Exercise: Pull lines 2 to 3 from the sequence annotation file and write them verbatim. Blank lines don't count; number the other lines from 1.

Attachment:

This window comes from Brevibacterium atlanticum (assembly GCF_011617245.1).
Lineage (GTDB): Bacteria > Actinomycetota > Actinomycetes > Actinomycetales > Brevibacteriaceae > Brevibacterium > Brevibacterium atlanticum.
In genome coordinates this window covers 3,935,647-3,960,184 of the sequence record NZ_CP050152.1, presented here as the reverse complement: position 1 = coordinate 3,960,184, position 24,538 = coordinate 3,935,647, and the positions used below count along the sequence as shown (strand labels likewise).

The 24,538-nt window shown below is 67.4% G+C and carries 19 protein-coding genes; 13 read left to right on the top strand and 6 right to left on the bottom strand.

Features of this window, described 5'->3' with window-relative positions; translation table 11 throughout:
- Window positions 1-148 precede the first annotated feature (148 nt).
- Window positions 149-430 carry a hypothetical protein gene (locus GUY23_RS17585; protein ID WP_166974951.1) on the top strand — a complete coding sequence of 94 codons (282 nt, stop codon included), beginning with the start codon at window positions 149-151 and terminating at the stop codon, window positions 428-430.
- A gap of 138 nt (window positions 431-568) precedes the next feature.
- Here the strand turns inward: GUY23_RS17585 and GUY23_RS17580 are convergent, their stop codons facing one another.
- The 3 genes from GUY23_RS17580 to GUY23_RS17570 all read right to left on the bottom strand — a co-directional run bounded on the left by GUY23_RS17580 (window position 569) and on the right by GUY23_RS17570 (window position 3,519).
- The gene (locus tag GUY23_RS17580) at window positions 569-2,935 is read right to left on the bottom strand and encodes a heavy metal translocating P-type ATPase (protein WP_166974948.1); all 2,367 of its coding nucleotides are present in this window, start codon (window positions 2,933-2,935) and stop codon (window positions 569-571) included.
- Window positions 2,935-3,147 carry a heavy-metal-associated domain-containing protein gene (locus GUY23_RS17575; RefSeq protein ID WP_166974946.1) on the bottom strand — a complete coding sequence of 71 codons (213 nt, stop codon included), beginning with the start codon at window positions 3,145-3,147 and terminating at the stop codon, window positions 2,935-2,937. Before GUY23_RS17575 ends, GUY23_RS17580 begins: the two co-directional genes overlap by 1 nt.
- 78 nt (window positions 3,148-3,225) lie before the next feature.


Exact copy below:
Lineage (GTDB): Bacteria > Actinomycetota > Actinomycetes > Actinomycetales > Brevibacteriaceae > Brevibacterium > Brevibacterium atlanticum.
In genome coordinates this window covers 3,935,647-3,960,184 of the sequence record NZ_CP050152.1, presented here as the reverse complement: position 1 = coordinate 3,960,184, position 24,538 = coordinate 3,935,647, and the positions used below count along the sequence as shown (strand labels likewise).